Phoronix has published an article
by Michael Larabel titled Trying The SteamVR Beta On Linux Feels More Like An Early Alpha
. Larabel's first impressions of setting up SteamVR for Linux, and trying out available games. He had no real prior experiences with modern VR headsets. He got off to a slow start:
Michael Larabel[I] assumed it would just take me a few minutes to get it working on Linux. But nope, it ended up taking hours. This is what makes SteamVR on Linux feel more like an early alpha than beta.
Roughly speaking, he ran into a "SteamVR failed to initialized for unknown reasons. (Error: Shared IPC Compositor Connect Failed (306))." problem, and a segmentation fault when starting SteamVR. He fixed the former by starting Steam with "STEAM_RUNTIME_PREFER_HOST_LIBRARIES=0". He initially used a workaround for the latter - reinstalling Steam after every single use of SteamVR - but fixed the problem by replacing his Ubuntu 16.10 installation with Ubuntu 16.04.1 LTS.
Michael Larabel[It] doesn't seem to be the only issues. Take a look at the other SteamVR Linux bugs and you'll quickly find other issues outstanding and a range of Linux distributions being used from Debian to Antergos.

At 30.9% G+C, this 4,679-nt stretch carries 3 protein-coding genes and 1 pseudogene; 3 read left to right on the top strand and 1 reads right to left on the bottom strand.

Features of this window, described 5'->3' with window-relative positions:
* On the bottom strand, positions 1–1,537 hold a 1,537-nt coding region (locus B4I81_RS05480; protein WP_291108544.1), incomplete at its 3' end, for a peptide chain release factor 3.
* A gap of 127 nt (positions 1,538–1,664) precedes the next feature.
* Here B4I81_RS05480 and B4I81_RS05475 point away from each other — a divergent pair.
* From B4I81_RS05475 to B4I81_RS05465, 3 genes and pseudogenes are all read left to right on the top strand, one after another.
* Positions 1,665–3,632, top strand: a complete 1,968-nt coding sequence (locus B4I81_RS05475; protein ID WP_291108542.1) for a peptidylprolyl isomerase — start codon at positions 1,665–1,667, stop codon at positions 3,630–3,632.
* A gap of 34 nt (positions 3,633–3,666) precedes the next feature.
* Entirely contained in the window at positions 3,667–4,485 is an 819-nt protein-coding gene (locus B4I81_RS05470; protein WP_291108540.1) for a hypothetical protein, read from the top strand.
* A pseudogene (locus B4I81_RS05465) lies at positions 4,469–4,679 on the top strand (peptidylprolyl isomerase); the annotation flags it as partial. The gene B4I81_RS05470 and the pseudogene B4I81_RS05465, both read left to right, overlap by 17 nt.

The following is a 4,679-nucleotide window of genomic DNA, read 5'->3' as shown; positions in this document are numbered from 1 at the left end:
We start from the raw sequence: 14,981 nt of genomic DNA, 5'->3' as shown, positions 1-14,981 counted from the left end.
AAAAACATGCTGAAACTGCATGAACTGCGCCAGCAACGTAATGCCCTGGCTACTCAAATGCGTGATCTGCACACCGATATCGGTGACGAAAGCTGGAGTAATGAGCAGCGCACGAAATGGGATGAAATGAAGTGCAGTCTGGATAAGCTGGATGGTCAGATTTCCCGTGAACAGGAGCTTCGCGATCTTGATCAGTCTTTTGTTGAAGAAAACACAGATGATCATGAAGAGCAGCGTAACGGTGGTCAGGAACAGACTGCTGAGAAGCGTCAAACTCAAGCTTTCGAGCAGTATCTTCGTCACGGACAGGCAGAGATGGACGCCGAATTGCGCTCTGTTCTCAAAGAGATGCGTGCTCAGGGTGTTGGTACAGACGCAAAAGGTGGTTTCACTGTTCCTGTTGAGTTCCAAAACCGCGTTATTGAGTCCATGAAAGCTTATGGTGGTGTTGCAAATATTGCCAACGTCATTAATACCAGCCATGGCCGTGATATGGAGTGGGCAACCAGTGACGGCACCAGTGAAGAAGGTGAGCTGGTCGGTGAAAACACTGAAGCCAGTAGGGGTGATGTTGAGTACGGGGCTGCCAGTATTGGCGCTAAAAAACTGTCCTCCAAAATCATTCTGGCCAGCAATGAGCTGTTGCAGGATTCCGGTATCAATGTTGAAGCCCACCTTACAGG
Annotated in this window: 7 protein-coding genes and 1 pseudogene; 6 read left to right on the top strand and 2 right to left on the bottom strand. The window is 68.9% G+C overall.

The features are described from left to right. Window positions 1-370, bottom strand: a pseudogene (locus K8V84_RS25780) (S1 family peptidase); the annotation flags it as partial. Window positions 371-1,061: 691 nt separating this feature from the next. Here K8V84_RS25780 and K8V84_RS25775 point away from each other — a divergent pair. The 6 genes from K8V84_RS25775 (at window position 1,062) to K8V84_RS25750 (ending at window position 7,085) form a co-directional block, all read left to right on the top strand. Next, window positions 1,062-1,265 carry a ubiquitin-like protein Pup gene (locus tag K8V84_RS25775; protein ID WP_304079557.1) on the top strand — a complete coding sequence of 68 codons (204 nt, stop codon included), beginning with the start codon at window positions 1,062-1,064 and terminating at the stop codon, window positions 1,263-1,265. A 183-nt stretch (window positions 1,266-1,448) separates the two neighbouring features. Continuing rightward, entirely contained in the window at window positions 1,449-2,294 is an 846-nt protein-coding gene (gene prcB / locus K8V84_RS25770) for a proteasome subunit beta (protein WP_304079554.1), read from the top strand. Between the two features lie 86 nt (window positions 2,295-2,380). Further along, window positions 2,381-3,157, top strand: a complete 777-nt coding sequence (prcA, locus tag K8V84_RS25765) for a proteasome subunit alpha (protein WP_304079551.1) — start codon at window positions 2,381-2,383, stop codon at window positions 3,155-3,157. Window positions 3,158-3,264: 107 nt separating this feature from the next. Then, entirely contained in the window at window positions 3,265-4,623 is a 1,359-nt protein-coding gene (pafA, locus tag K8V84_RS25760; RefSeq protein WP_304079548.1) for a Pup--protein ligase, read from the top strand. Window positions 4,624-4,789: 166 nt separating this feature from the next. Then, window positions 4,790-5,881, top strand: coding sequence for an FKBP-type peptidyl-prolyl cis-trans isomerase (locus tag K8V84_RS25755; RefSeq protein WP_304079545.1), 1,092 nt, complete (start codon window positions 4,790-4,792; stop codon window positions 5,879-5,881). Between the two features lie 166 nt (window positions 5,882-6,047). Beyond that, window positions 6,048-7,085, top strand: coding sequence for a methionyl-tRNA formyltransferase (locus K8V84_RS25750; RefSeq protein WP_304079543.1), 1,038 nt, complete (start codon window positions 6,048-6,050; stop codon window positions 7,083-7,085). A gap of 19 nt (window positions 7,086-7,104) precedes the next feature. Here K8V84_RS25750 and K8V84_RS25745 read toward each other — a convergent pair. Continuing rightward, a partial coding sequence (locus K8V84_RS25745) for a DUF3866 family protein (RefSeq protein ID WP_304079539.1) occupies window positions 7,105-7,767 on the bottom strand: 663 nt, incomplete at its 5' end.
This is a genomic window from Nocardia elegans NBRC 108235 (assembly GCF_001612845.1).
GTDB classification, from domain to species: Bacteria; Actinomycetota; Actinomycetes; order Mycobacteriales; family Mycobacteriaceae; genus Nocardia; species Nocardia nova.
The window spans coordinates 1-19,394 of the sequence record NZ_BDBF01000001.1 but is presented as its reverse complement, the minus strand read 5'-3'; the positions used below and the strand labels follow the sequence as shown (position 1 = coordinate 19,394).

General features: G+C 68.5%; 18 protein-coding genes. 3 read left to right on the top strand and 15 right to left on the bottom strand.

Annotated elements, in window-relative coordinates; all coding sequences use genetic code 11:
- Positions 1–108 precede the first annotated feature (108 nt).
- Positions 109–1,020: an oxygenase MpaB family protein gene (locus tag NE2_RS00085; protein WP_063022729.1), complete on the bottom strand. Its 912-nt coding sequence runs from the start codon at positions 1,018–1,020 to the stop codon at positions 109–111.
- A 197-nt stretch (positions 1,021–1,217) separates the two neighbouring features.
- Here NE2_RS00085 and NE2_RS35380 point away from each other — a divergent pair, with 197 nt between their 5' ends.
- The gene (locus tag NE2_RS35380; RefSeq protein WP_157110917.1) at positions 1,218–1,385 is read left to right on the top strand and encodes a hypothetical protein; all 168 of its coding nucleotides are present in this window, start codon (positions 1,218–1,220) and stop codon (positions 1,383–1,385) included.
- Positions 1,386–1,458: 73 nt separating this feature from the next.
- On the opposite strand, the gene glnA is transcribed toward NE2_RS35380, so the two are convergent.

Trying out available games:
Michael Larabel[My wife] had a good time with the HTC Vive while playing Destinations but began losing interest when there were quality/performance oopses along the way. I only tried Dota 2 for a few minutes so far as those types of games generally don't interest me. For not being a "gamer" in a number of years now largely due to lack of time, I did have a LOT of fun with Serious Sam VR: The First Encounter.
It's unclear if Larabel tried actually visiting the playing field of a Dota 2
match. At first, I didn't know this is possible, but if you click the playing field you can watch the battles up close. Today, sat on the floor for a while, watching groups of these small creatures walk around is kind of fun.
Larabel also comments on SteamVR for Linux "requiring" Vulkan:
Michael Larabel[This] is good not only for better performance than OpenGL but also in pushing for greater adoption of this high-performance graphics API. [But,] unless we see more game studios make use of Vulkan for rendering on Windows and the Khronos industry VR standard efforts really take hold, I am concerned about the number of virtual reality games that will be ported to Linux and done so in a performant and reliable manner.
See the Phoronix article
for more information and details.